The forest rangers “have concerns that hiker insurance can have a negative impact in that people may be less likely to report injuries or lost hikers for fear of the costs associated with a rescue should they be found responsible,” Morehouse said.
It’s worth noting that in both Colorado and New Hampshire, hikers are rarely, if ever, billed for their rescues, regardless of whether they have a hiker insurance card. But the perception might be enough to have a negative impact.
“Problems cannot be addressed and remedied if they are kept hidden out of fear of sanctions or repercussions,” Morehouse said.
Is education enough to curb backcountry rescues?
Read the second part of this 2-part series.
Editor’s note: This story has been updated with more recent numbers of DEC-led backcountry rescues for Regions 5 and 6 in the Adirondack Park.
Thank you for the article. Ive been a 46er since the mid 90’s and many
Times over since. My love for the high peaks region and experience in our beloved mountains stems from my relationship with an uncle, who served for many years as a ranger. Many a night around a campfire with uncle michael and his colleagues were spent listening to “tails from the trail”. Shortcomings of the state, headshaking cautionary tales of unprepAred tourist hikers in over their heads, and the tales of glory and serenity that called them
To their post and ultimately kept them in the adks until their knees and backs unforgivingly insisted otherwise. As such i have a few insights. 1) no problem paying some stipend to offset the increase in demand for help. Not an issue. 2) those of us experienced backcountry enthusiasts who have seen the increase in traffic, particularly amongst those more likely to be unprepared, unfit, and ultimately in need of assistance are likely already doing a part. Last year alone i personally harnessed and hoisted and injured hiker out and down safely from pyramid/sawtweeth, cleaned, anesthetized and sutured and badly lacerated foot at the wolf-jaw lean too and provided warm clothing and headlamps to teenage hikers attempting a return to the amr in shorts/ shortsleeves with sub 40 temps And only a lighter to guide the path – which of course is NOT possible! ♂️
My point is, we experienced outdoor enthusiasts, in one way or another are all, already doing our part. The money is nominal and a fine idea, but lets keep in mind we are all, already, pulling in the same direction when it comes to the safety of our less experienced neighbors and the preservation of our sacred mountain trails and forests! Stay safe
I agree with what Mike says, and I have often provided instruction to lost people, have given dry clothing to soaked hikers, have put out campfires, have carried out other people’s trash, and have called in the rangers at times when something wasn’t right. Frankly, I think the increase in rescues has to do with numbers of people overall, and not that they are less knowledgeable than in the past. There have always been lots of unprepared people, but now rescue is just a phone call away. One suggestion I have is to post at some trailheads large maps that can be photographed so that people can take a smartphone photo and have some idea of where they are going. I think that is the #1 problem I see in the woods–lack of navigation skills and no map or guidebook. #2 is lack of good flashlights. I don’t think asking people to pay for ranger support will solve those oversights.
MITCH EDELSTEIN says
I am concerned that charging people for rescue, will discourage people, who need to be rescued, to make the call until they are really in trouble.
As a former EMT, we would ask: “When did this problem first appear? Invariably, we would be told that it started hours before they finally called. We do not need to encourage people to delay even more.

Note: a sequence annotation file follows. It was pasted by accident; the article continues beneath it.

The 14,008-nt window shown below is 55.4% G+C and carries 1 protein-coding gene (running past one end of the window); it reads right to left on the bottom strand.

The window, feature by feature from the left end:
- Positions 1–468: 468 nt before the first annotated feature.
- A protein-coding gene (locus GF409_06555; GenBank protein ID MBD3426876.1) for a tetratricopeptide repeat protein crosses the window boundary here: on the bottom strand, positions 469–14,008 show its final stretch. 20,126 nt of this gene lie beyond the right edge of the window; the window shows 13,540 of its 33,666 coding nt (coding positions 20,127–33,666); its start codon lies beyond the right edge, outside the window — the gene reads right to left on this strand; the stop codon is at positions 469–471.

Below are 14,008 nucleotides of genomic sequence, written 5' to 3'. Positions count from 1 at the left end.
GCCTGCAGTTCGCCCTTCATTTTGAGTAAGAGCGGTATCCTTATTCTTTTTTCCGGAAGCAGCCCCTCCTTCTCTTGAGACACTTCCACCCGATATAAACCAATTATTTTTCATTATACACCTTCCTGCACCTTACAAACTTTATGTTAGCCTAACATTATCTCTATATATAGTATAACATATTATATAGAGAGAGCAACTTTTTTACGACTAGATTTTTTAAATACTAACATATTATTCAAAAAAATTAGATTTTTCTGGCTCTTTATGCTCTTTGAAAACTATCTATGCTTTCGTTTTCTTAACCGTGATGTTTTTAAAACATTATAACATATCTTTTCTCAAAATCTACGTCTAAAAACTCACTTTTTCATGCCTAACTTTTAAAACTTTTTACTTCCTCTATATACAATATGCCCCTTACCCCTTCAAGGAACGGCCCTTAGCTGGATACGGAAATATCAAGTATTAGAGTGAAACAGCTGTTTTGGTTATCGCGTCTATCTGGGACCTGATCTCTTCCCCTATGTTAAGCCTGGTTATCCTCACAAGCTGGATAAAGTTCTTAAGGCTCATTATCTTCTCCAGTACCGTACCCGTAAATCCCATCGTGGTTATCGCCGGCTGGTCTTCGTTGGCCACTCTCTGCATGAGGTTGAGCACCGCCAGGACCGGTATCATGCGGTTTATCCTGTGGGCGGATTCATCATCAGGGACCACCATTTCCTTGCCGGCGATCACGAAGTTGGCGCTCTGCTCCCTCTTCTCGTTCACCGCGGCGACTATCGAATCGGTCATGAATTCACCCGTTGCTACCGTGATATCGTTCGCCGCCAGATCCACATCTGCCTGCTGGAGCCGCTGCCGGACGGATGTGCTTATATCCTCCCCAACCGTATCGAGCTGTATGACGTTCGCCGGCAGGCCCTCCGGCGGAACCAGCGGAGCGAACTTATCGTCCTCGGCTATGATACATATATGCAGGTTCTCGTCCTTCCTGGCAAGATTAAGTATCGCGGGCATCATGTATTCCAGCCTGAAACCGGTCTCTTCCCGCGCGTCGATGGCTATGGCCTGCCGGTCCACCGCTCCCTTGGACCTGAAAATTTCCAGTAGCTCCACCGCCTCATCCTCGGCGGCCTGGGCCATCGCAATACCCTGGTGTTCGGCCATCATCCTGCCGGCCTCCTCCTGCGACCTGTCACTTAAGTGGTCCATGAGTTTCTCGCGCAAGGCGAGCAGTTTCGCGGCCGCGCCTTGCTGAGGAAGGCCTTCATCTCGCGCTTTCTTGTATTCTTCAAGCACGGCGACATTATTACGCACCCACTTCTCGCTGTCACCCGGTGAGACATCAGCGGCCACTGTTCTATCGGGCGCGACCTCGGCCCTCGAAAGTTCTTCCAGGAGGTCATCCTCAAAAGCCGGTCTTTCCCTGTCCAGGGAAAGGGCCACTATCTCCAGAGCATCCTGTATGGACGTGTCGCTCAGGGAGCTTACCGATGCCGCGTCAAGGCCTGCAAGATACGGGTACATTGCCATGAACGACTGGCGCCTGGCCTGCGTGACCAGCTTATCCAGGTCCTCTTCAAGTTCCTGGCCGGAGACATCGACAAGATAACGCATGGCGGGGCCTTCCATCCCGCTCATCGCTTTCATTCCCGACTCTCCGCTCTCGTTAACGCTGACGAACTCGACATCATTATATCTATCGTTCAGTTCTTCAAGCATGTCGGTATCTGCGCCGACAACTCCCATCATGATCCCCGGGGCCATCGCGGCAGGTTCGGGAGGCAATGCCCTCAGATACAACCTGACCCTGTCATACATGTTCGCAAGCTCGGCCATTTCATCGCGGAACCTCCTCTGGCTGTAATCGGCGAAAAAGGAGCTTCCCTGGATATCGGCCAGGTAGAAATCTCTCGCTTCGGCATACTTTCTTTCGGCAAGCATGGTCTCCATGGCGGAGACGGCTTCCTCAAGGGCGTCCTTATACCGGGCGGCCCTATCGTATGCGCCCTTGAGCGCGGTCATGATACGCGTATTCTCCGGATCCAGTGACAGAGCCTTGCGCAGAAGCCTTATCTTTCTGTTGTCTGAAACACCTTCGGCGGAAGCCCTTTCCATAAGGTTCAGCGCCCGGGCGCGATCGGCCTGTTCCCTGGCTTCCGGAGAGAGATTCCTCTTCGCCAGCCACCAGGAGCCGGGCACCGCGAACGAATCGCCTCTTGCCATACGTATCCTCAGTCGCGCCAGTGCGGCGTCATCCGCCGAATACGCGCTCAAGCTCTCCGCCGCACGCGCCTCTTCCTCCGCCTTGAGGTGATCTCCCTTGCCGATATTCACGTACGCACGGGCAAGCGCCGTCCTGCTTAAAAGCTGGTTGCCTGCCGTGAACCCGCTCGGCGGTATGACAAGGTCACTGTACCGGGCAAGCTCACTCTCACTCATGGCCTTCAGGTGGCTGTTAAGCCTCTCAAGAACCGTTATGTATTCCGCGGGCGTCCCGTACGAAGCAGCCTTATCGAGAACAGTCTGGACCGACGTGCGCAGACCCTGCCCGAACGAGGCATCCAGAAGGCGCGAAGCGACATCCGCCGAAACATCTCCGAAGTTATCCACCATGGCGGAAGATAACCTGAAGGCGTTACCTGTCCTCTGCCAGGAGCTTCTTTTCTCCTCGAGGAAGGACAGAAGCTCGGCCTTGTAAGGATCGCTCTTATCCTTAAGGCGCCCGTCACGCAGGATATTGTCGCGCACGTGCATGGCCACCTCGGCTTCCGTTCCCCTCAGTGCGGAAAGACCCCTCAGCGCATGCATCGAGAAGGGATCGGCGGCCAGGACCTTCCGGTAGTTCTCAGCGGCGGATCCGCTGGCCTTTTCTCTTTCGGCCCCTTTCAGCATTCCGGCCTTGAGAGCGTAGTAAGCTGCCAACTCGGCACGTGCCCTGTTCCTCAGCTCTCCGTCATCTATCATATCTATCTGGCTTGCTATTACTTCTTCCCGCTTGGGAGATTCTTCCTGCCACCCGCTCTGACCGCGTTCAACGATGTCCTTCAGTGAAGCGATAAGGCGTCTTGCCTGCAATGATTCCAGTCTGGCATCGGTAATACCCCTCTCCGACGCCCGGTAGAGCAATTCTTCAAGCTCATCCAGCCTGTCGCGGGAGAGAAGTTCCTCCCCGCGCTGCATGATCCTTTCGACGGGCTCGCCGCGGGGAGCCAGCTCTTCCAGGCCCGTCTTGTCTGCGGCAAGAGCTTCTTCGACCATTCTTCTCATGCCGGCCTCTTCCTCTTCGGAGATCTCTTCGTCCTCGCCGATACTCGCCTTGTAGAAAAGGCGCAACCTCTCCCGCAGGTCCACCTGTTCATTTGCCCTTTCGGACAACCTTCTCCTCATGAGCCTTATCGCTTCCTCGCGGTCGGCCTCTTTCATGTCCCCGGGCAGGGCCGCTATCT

We all agree, better education, skills and a lot more common sense would improve the situation.
I recently returned from a trip to Wood Tikchik State Park In Alaska. It is a 1.6 million acre park with one ranger. The expectation is that if you’re going in, you need to be prepared to get out regardless oh what happens. While the ADKs are not Alaska, we need to create an expectation that the user needs to be self sufficient. Maybe a few high profile examples of reckless individuals having to pay for rescues would help to instill this message.
Education is part of the solution, but if people know that a rescue could cost them money it might be an incentive for them to be prepared in terms of both knowledge and equipment. “Money talks.”
I’m not so sure the threat of fines will make people be more prepared. Fines don’t seem to prevent people from using their cell phones while driving, or driving drunk, or speeding. The people who aren’t prepared don’t really know what they don’t know. In other words, they have no idea they are unprepared, and the dangers are just not apparent to them. For example, I have talked to many people who just will not believe that their cell phone flashlight is inadequate or that a paper map might be needed because there is no cell service. They just do not believe these things that are totally alien to their normal lives.
Hunters are required to learn firearms safety and have to prove they’d taken a hunter safety course before purchasing a license. Anyone venturing a certain distance in the woods (more than half mile, perhaps) should be required to have proof of map and compass training, or at least one person (leader) in a group. They should also be required to have a map and compass on them. Better yet, come up with a state required leadership course that focuses on map and compass, weather reading (without the cellphone), preparedness and survival skills.
The next level would be a GPS, but it works best when you know how to use it in conjunction with map and compass. If you take a waypoint of where your vehicle is parked, and know how to use a map and compass navigate back, Forest Rangers will be a lot less busy.
As for payment, I think when people make bad decisions the question of payment should at least come up. A few instances that come to mind are the guy who had to be rescued twice in the Oswegatchie when he got “froze in” first on a canoe trip, and next trying to retrieve it. The other was the couple who had to be rescued on Algonquin. Both made bad decisions, mainly concerning the weather, endangering themselves and others.